If you have been reading LLM – Luxury Lifestyle Magazine for a while now, you’ll know that we are very interested in the emerging world of cryptocurrencies. Once a fringe experiment for technological anarchists, digital currencies continue to edge into the mainstream.
Although more and more traditional investors, like those on Wall Street, are beginning to diversify into cryptocurrency as an asset, it has never been easier for casual investors to get into the crypto game, thanks to the very latest smart trading software platfroms.
If trading software is not for you, here is our guide to dipping your toe in the waters of digital currency.
Disclaimer: Before we begin, we should make it clear that LLM are not financial experts, and the below article should not be taken as professional investment advice.
Step one: Do your research
Before you begin your cryptocurrency investment journey, you need to decide which coins you are going to target, and, ideally, understand the technology, known as blockchain, that powers them.
The blockchain is the decentralised, infallible ledger that registers all transactions of cryptocurrency – eliminating the need for regulation by region, or involvement from agents or nation states. This is an essential USP of cryptocurrencies as a whole, and what sets them apart from their traditional rivals, known as fiat currencies – like the dollar.
There is a common misconception that investing in crypto, particularly Bitcoin, is a get-rich-quick scheme. Of course, this has proven to be true in the past – and that perception largely exists because of the 2017 Bitcoin (BTC) boom, which saw the price of a single BTC rise from $750 to over $10,000 inside a year.
While Bitcoin is the best-known cryptocurrency, there are actually over 5000 coins traded on the market – and identifying which ones to invest in is the key to your trading success.
Step two: Buy your coin
So, you have identified which coin you would like to acquire to begin building your crypto empire – but where do you go to get it?
The answer is that there are a number of places to get started with cryptocurrency acquisitions, although Coinbase, headquartered in Silicon Valley, seems to be the platform of choice for the Western world’s crypto enthusiasts. There are of course a number of other great online platforms to buy cryptocurrencies in the UK, so certainly do your research to find the best one for your individual needs.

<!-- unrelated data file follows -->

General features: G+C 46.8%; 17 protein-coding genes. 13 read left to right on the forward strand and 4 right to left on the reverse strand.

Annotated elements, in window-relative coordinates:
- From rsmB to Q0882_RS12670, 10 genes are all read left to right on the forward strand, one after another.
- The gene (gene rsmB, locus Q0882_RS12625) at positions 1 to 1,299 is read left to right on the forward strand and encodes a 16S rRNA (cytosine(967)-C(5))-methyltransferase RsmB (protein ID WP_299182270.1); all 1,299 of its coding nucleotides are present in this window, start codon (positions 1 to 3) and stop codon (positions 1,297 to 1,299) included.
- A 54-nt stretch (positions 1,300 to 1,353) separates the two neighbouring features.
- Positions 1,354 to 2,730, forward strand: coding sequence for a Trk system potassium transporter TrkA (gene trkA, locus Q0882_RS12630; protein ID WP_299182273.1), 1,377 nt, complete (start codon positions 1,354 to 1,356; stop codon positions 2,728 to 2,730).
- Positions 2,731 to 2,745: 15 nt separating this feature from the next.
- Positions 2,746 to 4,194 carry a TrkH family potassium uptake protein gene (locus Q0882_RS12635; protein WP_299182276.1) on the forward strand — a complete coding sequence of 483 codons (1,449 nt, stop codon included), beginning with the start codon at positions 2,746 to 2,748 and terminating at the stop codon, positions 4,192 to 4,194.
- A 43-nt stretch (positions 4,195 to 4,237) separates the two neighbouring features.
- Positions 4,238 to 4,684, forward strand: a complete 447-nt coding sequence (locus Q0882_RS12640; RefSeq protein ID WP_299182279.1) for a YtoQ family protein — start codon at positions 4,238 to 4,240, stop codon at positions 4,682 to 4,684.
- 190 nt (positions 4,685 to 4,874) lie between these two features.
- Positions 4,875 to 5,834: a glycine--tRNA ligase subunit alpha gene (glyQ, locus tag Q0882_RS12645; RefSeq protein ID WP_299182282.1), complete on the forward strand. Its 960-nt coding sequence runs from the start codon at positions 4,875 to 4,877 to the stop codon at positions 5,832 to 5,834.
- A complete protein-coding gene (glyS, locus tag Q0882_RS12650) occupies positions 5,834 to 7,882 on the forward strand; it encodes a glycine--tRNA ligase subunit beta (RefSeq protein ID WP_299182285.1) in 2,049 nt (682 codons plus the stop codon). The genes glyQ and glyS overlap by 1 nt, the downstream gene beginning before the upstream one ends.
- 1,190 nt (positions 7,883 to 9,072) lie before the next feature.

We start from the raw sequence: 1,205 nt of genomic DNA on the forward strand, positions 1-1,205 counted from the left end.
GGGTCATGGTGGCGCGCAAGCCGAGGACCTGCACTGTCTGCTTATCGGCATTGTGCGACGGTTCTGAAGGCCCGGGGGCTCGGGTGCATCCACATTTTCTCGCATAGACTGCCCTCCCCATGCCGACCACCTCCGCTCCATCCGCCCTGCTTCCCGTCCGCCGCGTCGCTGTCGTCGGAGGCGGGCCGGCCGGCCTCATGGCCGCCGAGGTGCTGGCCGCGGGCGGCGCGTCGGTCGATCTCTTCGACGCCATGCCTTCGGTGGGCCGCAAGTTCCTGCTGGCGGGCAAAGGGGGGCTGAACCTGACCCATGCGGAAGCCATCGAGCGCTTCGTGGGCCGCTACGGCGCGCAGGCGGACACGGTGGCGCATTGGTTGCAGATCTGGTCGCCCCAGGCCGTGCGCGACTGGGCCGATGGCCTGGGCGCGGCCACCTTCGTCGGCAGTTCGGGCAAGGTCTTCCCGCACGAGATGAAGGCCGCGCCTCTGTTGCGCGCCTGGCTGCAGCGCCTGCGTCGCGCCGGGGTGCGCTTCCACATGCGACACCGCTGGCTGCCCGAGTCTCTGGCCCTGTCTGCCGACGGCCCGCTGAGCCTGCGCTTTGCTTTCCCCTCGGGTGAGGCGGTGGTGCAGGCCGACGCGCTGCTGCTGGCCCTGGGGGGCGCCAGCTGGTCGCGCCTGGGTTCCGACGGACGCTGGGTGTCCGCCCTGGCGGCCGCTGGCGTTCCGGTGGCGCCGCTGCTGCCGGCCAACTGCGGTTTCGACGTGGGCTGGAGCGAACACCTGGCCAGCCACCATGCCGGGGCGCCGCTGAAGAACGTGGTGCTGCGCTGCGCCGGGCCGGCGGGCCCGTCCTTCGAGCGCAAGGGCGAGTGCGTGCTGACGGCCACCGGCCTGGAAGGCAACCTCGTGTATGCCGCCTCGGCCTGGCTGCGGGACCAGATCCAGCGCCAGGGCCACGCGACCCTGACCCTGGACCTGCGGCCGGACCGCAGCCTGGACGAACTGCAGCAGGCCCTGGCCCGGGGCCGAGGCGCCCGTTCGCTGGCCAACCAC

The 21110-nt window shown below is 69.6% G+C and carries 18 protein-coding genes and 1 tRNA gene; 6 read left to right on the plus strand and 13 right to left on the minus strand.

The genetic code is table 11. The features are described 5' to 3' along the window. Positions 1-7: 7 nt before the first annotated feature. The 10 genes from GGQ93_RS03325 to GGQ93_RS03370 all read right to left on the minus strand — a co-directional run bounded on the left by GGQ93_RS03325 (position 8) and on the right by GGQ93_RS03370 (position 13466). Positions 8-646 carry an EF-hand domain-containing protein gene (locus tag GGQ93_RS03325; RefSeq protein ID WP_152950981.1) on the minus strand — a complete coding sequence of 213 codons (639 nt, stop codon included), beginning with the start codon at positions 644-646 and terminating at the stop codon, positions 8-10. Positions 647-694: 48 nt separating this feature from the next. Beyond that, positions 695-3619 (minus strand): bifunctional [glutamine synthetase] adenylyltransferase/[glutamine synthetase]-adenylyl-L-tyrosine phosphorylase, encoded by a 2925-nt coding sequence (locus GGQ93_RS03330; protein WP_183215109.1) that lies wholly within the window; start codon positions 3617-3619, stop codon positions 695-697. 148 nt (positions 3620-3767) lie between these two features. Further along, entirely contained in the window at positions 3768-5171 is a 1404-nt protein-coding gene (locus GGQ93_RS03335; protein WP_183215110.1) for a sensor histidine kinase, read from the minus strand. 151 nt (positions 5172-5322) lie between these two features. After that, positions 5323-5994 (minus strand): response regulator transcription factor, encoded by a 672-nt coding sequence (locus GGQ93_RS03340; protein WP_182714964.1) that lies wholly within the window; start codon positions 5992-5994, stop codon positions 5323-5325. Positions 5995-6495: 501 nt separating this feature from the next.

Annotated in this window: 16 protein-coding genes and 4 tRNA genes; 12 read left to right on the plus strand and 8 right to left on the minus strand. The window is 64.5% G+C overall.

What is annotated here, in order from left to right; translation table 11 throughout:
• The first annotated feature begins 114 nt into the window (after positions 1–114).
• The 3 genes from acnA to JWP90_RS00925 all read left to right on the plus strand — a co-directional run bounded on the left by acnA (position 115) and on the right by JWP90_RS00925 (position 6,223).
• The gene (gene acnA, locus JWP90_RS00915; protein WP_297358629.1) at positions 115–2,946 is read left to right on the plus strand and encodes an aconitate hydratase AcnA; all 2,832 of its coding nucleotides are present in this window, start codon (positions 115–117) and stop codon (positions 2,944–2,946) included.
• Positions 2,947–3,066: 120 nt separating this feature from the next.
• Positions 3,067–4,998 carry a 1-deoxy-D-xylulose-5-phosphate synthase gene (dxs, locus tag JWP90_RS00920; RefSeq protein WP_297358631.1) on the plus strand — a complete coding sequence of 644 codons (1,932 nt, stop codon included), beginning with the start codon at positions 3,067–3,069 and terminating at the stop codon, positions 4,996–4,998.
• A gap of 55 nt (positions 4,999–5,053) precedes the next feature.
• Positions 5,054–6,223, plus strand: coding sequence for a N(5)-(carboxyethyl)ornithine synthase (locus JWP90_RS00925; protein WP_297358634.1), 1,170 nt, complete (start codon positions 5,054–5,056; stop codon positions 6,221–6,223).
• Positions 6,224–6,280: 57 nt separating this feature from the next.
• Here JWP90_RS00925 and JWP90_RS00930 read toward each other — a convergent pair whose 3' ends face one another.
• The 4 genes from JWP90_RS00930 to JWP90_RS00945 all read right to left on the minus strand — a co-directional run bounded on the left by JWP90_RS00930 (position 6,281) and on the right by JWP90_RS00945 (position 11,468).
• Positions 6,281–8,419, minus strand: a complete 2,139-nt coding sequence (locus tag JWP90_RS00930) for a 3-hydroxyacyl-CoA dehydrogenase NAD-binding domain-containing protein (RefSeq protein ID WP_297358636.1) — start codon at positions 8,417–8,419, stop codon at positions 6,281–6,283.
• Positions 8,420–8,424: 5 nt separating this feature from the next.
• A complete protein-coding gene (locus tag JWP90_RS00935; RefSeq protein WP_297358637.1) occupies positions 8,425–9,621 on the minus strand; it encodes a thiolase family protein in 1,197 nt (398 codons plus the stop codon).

The process for purchasing cryptocurrency through platforms like Coinbase is as simple as making an order on Amazon. You simply create an account (known henceforth as a wallet) and link it to your credit card or bank account. Once you have done this, you can purchase a number of different cryptocurrencies, with Coinbase taking a small brokerage fee (which is higher if using a credit card), for exchanging your fiat currency for shiny new cryptocurrency.
Step three: Join the exchange
Although there is a section of the cryptocurrency community that simply indefinitely stashes their cryptocurrency in the hope that the market will do their work for them, (known in the industry as ‘hodl’-ers), small-holding investors tend to try and generate additional value by trading their cryptocurrency with others in the market.
In order to join this community, you’ll need to send your coins from your Coinbase (or other platform) wallet to an account on a cryptocurrency exchange – such as Binance.
To send your coin from your wallet to the exchange, Binance will generate a unique transaction code associated with your account, which you can enter into your wallet to establish the exchange. Be careful, though, if you enter the wrong code, there is no recall function.
Step four: You’re an investor
So, you have bought into the crypto community, and you’re itching to make your first trade. Where do you start? How does one separate the wheat from the chaff in terms of shrewd crypto investing?
That’s the billion-dollar question. Companies launch cryptocurrencies for a number of reasons, and you have to remember that, with the majority of alt-coins (short for alternative coins – i.e., not Bitcoin, Ethereum, etc.), you are effectively providing investment in small businesses and sole traders.
Fortunately, the majority of cryptocurrency initial coin offerings (ICOs – the crypto equivalent of crowdfunding), have a significant digital footprint. From the company’s website, through to Discord channels, sub-reddits, and price histories, you will be able to generate a good understanding of the coin’s direction of travel, and make a decision on whether to part with some of your valuable coin in search of returns.
Of course, there are also a decent number of scam or low-quality ICOs (known crudely as ‘shitcoin’ in the community), so be sure to check that the currency has legs before you commit to trading it into your portfolio.
Step five: Follow the data
Although the industry continues to become more stable over time, there remains a significant amount of volatility in the cryptocurrency community – particularly with the fledgling altcoins favoured by junior investors, so keeping on top of news surrounding your portfolio is essential to protect your investment.
There are a number of expert data sources that help you keep an eye on crypto trading as it happens, and it is this data that should ultimately drive your strategy.
Investing in cryptocurrencies carries risk, do so at your own risk and we advise people to never invest more money than they can afford to lose and to seek professional advice before doing so.